The $6.8 million project is expected to begin construction later this fall, with an anticipated opening date in fall 2018.
“This project has taken quite some time for us to pull together,” said Queens Parks Commissioner Dorothy Lewandowski. “We worked with the community, who were there through thick and thin.”
The park will soon feature a regulation-sized synthetic turf soccer pitch and two synthetic turf softball fields. A 24-foot chain link fence will separate the two.
Other amenities include drinking fountains and misting stations, new comfort stations, recreational seating and bleachers, lighting and additional greenery.
Lewandowski said the site will also have a storm management system that stores rainwater.
“What we’re trying to do across the city, working with the Department of Environmental Protection, is have less water go into the sewer system,” she said.
Principe Park, formerly called Maurice Park, first received funding for renovations from Councilwoman Elizabeth Crowley in 2014. The fields have not had a major upgrade since the 1980s, she said.
“The fields were not renovated properly back then with the drainage that they needed,” Crowley said. “Over the years, these ball fields took quite a beating. For far too long, constituents have been complaining about the constant flooding, leaving the fields unable to be played on.”
The project went through a “very thorough and collaborative process,” Crowley said, including multiple community meetings where soccer and baseball interests clashed. But together, they agreed on a design that incorporates both sports.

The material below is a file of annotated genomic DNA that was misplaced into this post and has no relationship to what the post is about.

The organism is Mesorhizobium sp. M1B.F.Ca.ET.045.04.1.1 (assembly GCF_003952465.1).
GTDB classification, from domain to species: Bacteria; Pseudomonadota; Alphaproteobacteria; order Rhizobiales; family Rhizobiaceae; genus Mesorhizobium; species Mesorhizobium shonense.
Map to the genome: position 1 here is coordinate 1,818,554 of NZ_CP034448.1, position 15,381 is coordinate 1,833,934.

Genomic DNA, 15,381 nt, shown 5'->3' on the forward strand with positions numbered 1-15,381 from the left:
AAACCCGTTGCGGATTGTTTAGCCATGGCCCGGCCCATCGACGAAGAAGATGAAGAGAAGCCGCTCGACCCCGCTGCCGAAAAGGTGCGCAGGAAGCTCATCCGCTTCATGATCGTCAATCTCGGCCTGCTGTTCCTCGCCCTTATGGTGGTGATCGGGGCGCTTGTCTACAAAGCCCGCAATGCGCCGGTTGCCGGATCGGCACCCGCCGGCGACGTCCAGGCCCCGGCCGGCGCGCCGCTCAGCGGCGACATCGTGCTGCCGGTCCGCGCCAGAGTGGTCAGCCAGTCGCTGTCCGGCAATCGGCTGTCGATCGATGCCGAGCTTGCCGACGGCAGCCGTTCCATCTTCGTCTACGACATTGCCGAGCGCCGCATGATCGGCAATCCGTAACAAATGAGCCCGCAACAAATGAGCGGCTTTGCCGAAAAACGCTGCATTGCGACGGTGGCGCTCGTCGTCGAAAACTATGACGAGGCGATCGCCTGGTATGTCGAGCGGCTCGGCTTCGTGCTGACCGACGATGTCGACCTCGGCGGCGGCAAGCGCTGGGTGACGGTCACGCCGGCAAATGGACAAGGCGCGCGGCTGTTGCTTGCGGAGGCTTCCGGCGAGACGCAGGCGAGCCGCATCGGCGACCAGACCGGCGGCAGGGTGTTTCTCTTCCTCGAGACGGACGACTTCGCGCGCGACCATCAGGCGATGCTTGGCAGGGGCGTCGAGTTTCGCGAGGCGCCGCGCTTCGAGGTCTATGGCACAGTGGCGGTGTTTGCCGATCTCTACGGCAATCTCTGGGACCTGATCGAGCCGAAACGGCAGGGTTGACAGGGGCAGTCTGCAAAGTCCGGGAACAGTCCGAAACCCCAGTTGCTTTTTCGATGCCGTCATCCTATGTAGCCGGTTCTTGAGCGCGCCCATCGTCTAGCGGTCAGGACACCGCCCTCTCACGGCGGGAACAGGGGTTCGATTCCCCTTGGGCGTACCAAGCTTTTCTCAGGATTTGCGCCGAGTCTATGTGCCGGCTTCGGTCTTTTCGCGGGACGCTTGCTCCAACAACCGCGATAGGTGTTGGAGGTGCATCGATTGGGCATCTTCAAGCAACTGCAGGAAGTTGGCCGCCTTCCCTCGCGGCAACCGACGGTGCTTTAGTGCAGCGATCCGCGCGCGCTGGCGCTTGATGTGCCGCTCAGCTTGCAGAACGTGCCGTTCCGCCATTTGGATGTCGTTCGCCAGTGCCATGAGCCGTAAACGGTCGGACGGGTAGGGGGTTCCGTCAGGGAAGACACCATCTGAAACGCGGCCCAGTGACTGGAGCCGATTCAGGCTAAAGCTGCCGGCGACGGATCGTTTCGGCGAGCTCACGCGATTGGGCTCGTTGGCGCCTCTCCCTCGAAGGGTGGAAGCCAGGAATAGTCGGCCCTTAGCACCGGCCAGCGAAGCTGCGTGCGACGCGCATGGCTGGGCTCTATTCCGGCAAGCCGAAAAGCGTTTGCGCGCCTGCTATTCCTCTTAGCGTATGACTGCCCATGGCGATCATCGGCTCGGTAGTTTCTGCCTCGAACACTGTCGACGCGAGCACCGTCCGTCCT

“Soccer is getting more and more popular each year,” Crowley said. “We all know that soccer fields in Community Board 5 are few and far between.”
Timon Kalpaxis, the youth director of Middle Village soccer club Blau Weis Gottschee, called the renovations “a great achievement,” particularly for accommodating the growing sport of soccer.
“More American-born children are growing up with the sport, and it has created a tough situation for the whole community,” he said. “The legacy parks never really had allowed for soccer. Understandably, you don’t want to displace other things.”
He called the collaboration with the baseball community and the end result “a home run.”
“It’s a very difficult solution to achieve, but I think they did it quite intelligently,” Kalpaxis said.
In previous meetings, residents expressed fear for the safety of youth playing on the different fields. Kalpaxis said the fence between the fields should keep balls flying on to the soccer pitch a minimum.
Kalpaxis was especially excited about having another soccer field for his young players. Right now, he said, the organization rents out facilities, such as the Grover Cleveland athletic field, the Franklin K. Lane field and Aviator Field in Brooklyn.
“It costs the club an awful lot of money,” he said. “Our program is ever expanding, we’re just running out of space.
“When you put the kids up there and they see a first-class field, you just see them light up,” Kalpaxis added. “The first day, they’re out there all with their cameras taking pictures. It’s tremendous.”
Community Board 5 member Michael LoCascio has run local CYO sports programs for more than three decades. He’s seen the fields deteriorate into the conditions they’re in today.
“This is a great day for the youth of our community,” LoCascio said.
The project had strong support from Community Board 5. Board chair Vincent Arcuri called it a “fantastic design and reuse of this field.”
He also said it’s appropriate that it’s named after former CB5 chair Frank Principe, who lived across the street from the park in a house that his family built.
“I know that both Frank Principe and James Maurice are looking down on us, smiling, and saying ‘finally,’” Crowley said.